Fig. 1
figure 1

Characterization of grinding layer specimens

X-ray diffraction (XRD) was used to investigate the phases in the cross-sections of the specimens generated by the three-point-flexural test. This allows the analysis of the reaction between the bond material (titanium) and the diamond grain (carbon), in which the formation of carbides is expected. By analyzing the cross-section, an influence from the chemical reaction between bond material and the graphite mold (carbon) can be avoided. The measurements were conducted with a Seifert XRD 3003 TT diffractometer with a cobalt target. All measurements were performed with identical measurement settings and conditions. The measured diffraction patterns were evaluated using the PowderCell 2.4 software [14].

For the determination of the thermal diffusivity, a xenon-flash measuring instrument from NETZSCH-Gerätebau GmbH with the designation LFA 447 was used. The xenon-flash conducts energy into the sample, and an indium antimonide infrared detector cooled with liquid nitrogen records the thermal radiation of the sample over time. The thermal diffusivity of the sample can then be calculated from the temporary signal rise in the detector’s infrared sensor using Cowan’s pulse correction and the sample dimensions [15]. The accuracy of this method, as stated by the manufacturer, is ± 3% with reproducibility of ± 2%. The thermal conductivity can then be calculated by multiplying the thermal diffusivity, the density, and the specific heat capacity of the material [16]. Thus, the influence of the sintering parameters and atmosphere on the thermal properties of the specimens can be evaluated to gain a deeper understanding of the interface between titanium and diamond.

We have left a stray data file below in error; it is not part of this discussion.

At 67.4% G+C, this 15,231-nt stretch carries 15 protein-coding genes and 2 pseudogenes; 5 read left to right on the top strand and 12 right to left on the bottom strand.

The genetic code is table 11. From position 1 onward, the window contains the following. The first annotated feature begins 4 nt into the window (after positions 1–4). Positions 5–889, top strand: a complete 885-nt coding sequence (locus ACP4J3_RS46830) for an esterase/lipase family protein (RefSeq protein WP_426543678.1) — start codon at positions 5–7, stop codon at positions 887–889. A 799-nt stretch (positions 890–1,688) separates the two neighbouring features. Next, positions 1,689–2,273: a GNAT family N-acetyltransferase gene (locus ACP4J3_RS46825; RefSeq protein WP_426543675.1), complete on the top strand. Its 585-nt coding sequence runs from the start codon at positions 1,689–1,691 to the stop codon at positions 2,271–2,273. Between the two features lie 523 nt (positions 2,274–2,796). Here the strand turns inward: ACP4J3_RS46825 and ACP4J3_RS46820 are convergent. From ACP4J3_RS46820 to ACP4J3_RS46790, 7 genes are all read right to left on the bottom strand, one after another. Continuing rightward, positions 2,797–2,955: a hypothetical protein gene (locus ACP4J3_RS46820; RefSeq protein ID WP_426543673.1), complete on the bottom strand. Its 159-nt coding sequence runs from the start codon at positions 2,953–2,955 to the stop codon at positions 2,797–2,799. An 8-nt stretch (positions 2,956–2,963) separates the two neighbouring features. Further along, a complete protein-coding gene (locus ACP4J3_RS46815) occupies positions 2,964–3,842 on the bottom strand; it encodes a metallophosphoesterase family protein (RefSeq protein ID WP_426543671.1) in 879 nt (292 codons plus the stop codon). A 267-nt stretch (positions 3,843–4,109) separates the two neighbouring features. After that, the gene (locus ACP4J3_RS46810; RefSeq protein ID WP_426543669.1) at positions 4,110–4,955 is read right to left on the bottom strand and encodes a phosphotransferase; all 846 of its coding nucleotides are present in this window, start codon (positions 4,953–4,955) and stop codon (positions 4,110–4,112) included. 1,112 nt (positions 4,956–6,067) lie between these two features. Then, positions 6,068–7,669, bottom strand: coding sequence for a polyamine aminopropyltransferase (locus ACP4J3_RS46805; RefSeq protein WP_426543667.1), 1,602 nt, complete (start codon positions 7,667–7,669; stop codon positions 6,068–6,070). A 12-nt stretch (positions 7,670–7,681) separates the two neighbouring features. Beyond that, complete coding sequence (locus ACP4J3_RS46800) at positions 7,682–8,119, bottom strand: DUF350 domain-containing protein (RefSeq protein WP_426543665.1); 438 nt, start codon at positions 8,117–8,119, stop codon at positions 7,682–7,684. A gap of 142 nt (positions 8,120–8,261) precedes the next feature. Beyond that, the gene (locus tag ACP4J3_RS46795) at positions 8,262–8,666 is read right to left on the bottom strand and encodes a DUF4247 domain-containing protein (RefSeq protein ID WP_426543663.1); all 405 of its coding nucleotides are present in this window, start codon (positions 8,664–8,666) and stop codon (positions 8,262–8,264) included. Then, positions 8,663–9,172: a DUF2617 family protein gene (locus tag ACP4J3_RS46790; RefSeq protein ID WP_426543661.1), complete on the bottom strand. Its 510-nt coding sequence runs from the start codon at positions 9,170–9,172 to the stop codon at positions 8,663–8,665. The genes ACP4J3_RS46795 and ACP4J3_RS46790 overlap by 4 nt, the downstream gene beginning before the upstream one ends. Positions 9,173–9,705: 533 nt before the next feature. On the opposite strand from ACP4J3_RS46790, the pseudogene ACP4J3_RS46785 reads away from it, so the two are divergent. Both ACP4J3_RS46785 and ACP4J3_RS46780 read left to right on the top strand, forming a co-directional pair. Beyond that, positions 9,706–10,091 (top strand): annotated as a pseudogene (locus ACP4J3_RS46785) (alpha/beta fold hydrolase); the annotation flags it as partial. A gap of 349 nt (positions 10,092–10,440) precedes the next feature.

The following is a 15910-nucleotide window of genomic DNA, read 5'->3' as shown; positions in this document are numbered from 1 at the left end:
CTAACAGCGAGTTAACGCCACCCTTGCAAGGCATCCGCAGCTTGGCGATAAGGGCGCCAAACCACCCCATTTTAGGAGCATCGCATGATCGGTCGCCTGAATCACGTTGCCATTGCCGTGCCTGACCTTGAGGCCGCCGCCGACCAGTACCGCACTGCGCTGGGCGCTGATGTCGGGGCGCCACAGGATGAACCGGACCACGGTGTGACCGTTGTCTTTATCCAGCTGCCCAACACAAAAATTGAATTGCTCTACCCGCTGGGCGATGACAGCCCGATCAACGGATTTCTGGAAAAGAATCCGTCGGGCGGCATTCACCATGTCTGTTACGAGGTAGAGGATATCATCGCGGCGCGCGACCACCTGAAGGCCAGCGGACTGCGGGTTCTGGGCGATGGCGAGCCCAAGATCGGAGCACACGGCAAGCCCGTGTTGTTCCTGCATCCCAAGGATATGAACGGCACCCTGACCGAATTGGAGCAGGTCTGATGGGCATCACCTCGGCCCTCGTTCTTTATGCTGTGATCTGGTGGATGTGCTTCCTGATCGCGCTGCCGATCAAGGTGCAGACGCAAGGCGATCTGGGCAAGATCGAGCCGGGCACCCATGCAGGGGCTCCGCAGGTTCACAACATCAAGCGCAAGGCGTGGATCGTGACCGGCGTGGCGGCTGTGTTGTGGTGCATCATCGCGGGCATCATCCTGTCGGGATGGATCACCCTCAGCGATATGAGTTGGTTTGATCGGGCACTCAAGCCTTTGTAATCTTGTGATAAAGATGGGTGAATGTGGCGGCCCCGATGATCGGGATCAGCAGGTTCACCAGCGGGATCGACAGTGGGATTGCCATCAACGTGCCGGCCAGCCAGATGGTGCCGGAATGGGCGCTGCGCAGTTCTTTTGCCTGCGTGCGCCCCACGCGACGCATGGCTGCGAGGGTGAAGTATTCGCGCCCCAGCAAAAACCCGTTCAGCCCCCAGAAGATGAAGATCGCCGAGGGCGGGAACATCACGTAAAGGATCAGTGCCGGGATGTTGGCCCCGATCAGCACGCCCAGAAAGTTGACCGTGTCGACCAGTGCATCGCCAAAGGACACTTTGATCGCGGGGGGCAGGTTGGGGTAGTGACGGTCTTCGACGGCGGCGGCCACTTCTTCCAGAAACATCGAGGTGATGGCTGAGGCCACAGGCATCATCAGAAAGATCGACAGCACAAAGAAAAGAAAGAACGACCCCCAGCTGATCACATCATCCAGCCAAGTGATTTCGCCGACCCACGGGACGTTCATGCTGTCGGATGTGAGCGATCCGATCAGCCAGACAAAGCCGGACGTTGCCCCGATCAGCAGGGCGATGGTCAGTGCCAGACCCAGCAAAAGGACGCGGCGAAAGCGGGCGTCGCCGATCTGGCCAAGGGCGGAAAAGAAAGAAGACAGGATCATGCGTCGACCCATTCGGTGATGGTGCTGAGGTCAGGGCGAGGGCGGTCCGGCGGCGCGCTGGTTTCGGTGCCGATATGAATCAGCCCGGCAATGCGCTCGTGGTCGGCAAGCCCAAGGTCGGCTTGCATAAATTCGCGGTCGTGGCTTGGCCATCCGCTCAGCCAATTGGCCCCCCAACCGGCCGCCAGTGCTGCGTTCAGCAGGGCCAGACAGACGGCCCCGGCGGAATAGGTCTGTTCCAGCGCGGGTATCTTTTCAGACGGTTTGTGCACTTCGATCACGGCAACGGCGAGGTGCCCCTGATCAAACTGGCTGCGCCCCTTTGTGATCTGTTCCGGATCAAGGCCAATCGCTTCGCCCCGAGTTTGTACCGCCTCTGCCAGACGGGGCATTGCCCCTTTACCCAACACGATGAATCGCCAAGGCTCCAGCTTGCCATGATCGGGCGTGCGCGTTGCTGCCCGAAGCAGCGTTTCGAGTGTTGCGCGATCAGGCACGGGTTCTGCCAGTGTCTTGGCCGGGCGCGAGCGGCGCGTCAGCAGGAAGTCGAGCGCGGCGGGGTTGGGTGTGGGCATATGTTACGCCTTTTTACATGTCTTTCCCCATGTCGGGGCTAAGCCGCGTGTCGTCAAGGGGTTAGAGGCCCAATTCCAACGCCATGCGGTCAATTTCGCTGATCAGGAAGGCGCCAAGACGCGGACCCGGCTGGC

Scanning electron microscopy (SEM) using a Carl Zeiss EVO 60 XVP was employed to record images of the cross-sections to gain information about the topography of the sintered specimens. These images were used to analyze the fracture behavior of the grains as an indication for either carbide formation (higher grain retention) or oxidized titanium bond (lower grain retention) that could prevent the formation of carbides in the interface between bond and grain.

Another SEM application is the energy-dispersive X-ray spectroscopy (EDS), which can provide data on the elemental composition of the specimen and thus detect oxidation effects during sintering. By combining SEM and EDS, elemental distributions can be visualized through EDS mapping. The EDS measurements were conducted with an EDAX Octane Elite detector.

3 Results and discussion

3.1 Interface between bond and grain

Common grinding layer bond materials like copper-tin bronze are holding the abrasive grains mainly by positive locking. By adding carbide-forming elements or using these elements solely as bond material, the formation of carbides is possible. This can lead to adhesion between bond and grain and increase the grinding layer strength. The formation of titanium carbide (TiC) can be expected when using titanium and elements that contain carbon (e.g., diamond grain). However, in comparison to sintering temperatures at which bronze layers are manufactured, the formation of carbides usually requires higher temperatures in the process. In addition, the high melting point of titanium (1668 °C) also requires higher sintering temperatures, according to literature [3]. This can lead to thermal damages to the diamond grain due to surficial graphitization that can occur from 700 °C. Nevertheless, temperatures between 900 and 1100 °C have intentionally been chosen, thus enabling the investigation of the formation of TiC.